GRIDIRON: One-on-one with Troy Davis, illustrious former ISU running back


Troy Davis played for Iowa State from 1994-96. During his ISU career, Davis rushed for 2,000 yards in back-to-back seasons, becoming the first collegiate player to do so. He was also a finalist for the Heisman Trophy two times.

Alex Halsted

When many people think of Iowa State, the name Troy Davis still lingers. Davis played for Iowa State from 1994-96 and became not only one of the best Cyclones in program history, but one of the top collegiate running backs ever.

Davis was the first Division I player to rush for 2,000 yards in consecutive seasons and was a Heisman Trophy finalist twice, finishing fifth as a sophomore and second as a junior before foregoing his senior season for the NFL.

The ISU Hall of Famer recently took some time with the Daily to reflect on his career.

When you were coming out of high school, you were a highly touted recruit. What was it about Iowa State?

The reason why I went there was because the recruiting that they had. My goal was I wanted to go to a school that hadn’t been known and make them known.

Do you feel like you did that?

I felt like I did it because there weren’t too many people that knew Iowa State until I went up there and had ESPN there almost everyday. We started getting more recruits there. Guys like Seneca Wallace came there, my brother Darren Davis.

They’ve won a bowl game and everything. I wish I could have went to a bowl game, but we couldn’t make it there. I think they’re known now.

You were the first collegiate player to rush for 2,000 yards in consecutive seasons. What was it like to do that?

It’s something that was in the back of my mind. I didn’t know who it was going to be to do that, and I did it my sophomore and junior years. Getting the ball that many times, you have to get something out of it. My second year, I ran for 2,010 yards and my third year 2,185. It just goes to the offensive line. The offensive line did their job.

What do you remember about the atmosphere at then-Cyclone Stadium during your big seasons? Did it get a little crazier?

I can’t say yes; I can’t say no. The fans there, they loved Troy Davis. Whatever Troy did, they were behind me. We had fans up top keeping my yardage every game. Every time I looked up there, “I’m almost close to 1,000 yards.” We were five games in. Once we got over that, in my 10th game or whatever, I’m standing up there, “I’m close to 2,000 yards.” They kept me in touch with all my yardage.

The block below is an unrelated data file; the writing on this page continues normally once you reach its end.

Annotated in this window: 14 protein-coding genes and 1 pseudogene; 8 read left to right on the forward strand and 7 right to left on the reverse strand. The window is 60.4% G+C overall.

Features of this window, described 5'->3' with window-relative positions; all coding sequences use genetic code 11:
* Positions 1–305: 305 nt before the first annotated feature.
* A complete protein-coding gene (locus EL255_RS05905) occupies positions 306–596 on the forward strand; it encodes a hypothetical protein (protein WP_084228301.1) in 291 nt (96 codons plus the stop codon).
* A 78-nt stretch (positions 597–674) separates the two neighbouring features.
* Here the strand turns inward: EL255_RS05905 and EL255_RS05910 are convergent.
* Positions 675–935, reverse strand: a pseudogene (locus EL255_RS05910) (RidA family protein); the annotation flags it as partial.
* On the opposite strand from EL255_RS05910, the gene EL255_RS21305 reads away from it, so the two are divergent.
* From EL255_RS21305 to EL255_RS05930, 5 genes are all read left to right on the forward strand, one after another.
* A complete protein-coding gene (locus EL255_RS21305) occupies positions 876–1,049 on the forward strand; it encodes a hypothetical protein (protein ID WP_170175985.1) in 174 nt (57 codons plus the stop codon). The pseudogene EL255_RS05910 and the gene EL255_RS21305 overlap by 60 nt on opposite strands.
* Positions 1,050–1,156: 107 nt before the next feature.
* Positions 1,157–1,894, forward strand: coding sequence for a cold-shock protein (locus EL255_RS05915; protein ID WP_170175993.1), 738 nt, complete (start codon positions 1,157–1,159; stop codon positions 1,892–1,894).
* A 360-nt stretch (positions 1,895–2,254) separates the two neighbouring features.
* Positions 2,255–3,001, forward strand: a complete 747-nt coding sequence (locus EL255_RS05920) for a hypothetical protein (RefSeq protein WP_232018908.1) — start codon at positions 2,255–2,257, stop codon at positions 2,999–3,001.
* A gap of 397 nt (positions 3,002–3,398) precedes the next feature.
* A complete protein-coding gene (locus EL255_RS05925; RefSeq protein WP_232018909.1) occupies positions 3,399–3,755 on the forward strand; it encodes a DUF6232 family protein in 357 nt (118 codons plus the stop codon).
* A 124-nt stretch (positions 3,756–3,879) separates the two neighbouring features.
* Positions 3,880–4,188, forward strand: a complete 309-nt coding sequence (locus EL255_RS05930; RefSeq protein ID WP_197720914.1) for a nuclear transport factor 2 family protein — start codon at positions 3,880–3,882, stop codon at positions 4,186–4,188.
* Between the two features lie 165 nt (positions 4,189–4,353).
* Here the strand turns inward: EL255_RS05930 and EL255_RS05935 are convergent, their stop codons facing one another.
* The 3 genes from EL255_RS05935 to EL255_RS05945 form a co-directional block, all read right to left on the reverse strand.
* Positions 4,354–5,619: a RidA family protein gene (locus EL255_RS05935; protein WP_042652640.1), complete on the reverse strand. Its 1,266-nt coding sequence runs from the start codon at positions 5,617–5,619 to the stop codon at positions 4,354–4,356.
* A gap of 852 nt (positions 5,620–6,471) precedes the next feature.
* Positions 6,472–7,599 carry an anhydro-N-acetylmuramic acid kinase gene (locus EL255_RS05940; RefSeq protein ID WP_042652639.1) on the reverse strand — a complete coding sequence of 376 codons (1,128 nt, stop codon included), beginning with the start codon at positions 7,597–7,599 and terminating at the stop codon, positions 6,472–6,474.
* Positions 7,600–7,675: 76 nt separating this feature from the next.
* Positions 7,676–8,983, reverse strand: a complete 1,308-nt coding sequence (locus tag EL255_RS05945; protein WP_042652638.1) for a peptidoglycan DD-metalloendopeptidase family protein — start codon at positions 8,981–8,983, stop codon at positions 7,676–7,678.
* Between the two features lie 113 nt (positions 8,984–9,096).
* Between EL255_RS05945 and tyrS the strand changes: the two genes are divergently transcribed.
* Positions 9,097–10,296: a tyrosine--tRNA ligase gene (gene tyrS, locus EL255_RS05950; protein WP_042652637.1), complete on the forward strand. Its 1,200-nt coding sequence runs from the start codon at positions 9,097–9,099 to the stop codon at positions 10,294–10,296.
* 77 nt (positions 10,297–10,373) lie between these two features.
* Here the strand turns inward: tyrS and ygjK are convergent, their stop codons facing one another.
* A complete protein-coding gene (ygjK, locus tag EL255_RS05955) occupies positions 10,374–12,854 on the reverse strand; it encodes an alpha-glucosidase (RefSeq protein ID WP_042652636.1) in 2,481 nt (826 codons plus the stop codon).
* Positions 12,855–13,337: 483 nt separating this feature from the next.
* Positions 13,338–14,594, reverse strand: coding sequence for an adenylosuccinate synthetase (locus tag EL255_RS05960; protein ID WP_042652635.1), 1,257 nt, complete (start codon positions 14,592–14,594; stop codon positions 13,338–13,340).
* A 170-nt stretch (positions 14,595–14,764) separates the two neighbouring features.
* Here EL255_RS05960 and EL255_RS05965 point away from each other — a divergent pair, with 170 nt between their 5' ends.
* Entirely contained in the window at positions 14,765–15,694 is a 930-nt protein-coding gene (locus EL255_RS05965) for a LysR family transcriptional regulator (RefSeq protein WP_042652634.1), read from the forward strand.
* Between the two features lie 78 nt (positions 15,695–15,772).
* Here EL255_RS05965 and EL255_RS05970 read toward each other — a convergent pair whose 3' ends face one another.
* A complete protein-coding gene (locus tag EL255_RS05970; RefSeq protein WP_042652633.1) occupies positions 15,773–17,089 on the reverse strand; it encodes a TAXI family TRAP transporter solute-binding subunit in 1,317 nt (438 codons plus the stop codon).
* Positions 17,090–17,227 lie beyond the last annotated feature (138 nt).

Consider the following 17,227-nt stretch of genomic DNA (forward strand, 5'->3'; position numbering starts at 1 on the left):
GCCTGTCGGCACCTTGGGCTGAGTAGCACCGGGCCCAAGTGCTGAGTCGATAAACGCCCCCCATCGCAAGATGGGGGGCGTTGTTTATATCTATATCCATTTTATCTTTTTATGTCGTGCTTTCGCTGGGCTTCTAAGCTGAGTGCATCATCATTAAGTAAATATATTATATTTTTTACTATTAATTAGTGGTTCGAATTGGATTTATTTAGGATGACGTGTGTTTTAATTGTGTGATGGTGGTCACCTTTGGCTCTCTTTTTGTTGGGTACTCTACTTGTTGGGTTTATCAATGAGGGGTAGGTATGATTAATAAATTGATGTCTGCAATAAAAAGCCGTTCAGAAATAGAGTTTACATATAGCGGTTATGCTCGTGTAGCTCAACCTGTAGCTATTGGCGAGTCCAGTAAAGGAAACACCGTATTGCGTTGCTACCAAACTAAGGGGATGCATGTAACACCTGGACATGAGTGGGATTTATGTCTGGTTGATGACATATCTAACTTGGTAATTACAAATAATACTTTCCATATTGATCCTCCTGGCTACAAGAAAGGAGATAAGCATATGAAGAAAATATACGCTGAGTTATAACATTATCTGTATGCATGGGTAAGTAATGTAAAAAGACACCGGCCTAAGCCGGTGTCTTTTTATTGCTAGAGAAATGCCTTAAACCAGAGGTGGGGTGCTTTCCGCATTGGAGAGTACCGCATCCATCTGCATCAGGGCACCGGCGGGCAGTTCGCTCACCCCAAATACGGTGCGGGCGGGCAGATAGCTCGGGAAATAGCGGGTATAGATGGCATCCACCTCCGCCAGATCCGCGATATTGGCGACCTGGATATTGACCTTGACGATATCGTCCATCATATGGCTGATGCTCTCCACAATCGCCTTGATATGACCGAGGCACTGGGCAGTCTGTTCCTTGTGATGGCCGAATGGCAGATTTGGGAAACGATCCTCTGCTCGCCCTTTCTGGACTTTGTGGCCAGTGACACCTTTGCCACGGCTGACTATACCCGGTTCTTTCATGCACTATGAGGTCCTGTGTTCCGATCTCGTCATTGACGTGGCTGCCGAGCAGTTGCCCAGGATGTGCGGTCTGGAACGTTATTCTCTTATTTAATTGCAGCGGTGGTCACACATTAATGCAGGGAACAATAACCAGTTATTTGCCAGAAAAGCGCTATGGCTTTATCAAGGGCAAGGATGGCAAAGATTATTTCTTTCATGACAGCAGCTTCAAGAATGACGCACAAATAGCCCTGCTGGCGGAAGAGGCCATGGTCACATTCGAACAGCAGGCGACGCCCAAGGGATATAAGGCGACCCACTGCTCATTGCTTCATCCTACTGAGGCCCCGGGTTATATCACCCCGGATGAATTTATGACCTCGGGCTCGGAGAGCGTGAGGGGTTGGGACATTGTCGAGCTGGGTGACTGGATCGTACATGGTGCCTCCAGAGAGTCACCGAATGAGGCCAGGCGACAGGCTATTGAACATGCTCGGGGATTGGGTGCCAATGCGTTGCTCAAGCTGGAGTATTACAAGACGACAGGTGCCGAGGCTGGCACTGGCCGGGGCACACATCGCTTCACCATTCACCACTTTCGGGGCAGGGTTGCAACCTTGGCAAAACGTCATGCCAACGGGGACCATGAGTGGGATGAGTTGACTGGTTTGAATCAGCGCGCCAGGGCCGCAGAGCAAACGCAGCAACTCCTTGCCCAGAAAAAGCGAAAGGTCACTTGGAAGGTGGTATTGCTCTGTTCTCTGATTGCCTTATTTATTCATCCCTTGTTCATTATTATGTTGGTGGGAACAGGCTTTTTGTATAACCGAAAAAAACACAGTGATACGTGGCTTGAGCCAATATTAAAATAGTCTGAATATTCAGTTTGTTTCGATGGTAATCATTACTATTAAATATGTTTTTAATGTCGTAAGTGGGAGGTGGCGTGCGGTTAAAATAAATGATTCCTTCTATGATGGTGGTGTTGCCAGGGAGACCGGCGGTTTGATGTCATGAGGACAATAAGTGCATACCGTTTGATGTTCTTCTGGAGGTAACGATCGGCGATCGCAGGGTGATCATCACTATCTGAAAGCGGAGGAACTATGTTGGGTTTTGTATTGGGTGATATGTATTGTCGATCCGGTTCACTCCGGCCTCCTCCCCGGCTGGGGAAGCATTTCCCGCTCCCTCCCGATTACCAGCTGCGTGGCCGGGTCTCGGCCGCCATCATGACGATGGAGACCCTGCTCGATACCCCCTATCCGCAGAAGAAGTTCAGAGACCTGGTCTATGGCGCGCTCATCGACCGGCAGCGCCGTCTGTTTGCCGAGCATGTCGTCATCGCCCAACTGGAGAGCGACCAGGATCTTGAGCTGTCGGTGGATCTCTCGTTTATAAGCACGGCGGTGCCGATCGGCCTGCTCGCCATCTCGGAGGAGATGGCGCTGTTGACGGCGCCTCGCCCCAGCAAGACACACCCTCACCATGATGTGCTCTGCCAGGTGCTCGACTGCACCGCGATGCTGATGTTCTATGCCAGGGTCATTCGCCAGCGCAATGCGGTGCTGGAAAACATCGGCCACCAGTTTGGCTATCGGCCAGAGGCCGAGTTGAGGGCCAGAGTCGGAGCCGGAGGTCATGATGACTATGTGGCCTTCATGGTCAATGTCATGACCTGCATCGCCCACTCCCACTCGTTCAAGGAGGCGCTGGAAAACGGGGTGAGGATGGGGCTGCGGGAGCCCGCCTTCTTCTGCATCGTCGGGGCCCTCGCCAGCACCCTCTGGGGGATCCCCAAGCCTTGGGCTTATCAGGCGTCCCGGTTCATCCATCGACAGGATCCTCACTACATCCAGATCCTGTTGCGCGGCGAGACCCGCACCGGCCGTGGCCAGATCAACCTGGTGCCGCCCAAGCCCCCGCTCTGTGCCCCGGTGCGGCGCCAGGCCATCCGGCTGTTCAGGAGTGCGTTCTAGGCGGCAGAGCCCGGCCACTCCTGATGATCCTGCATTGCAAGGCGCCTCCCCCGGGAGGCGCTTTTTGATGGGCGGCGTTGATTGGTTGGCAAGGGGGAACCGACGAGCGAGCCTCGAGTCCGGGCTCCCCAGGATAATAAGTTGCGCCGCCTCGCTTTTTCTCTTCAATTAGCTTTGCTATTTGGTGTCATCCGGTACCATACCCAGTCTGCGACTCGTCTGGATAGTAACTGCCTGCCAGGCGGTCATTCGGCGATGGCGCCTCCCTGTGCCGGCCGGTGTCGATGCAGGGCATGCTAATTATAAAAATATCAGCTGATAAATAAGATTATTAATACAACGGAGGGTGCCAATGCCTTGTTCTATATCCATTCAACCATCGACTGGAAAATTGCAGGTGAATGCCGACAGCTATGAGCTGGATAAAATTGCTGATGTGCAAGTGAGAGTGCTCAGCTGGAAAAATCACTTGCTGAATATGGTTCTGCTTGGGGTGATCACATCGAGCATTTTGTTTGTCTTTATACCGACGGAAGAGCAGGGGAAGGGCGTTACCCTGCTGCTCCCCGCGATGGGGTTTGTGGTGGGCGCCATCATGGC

What do you remember about the Heisman ceremonies? You went to two of them.

It was exciting. My junior year I came in second, so it was just exciting for me to get named to go there with the other top players there.

The second year you went to the Heisman, the last game you did a Heisman pose in the end zone. What do you remember about that?

It was against Kansas State. It was like fourth and goal and the whole offensive team came to the sideline. Somebody asked us who wanted the ball. I raised my hand and said: “Give me the ball.” I got the ball and I dove in. That was my reaction, saying: “Hey, I’m going for the Heisman, so let me go ahead and do the Heisman stance right now.”

When you got second in the Heisman that year, you were first in all the voting regions but the eastern one. What was it like to come that close?

I thought it was mine all the way. But Danny Wuerffel, he was on a winning team and he was going to the big bowl game. I think the Heisman is for the best player, not the best team, but I guess since he was going to the big bowl game they gave it to him.

I came up short. I’m not mad about it. As long as I got invited there, that made me happy there.

What was it like on campus?

That was like every day, “Oh my god, there goes Troy Davis.” “Can I get your autograph?” “Can I touch you?” “Can I hold your hand?” “Can you sign my shirt?” I got that like every day.

In 1996, you had 53 carries against the University of Northern Iowa. What do you remember about that game?

I didn’t know that I was going to get that many carries. Since my parents were there, coach kind of made my parents excited. By the time the game was over he said: “I don’t believe I gave you the ball 53 times.”

[My parents] drove up and that was the first college game that they ever watched.

The next week you had 41 carries for 378 yards against Missouri. What was it like being a workhorse like that?

My offensive line opened the holes for me, and the coaches saw it, so they just kept on feeding me the ball. I wasn’t tackled, so I was in top shape. They just kept on feeding me the ball.

Is there a certain game or moment that stands out as your best memory?

My greatest memory was my first time seeing snow there.

I had been in Miami for 19 years. I had never been out of town or anything like that, so when I got recruited and went up there, and for the first time saw snow, that made me excited because I was going to be playing in it.

A lot of people, when they think of Iowa State, think of you and Seneca Wallace and people like that. What does it mean to have that legacy?

It’s a dream come true because every athlete that I know who goes and plays football, they want to be the top name of that school. When they mention Iowa State, they mention Troy or Darren or Seneca Wallace. That puts a smile on my face.

How much have you stayed up with Iowa State since you went to the NFL and beyond?

They had my little brother Darren, so I was on and off. Since Darren left, I’ve been watching on TV, but not going up there for it.

Would you like to get back and see a game?

The coaching staff now, they’re not calling me or anything. I would love to come back up there and see a game.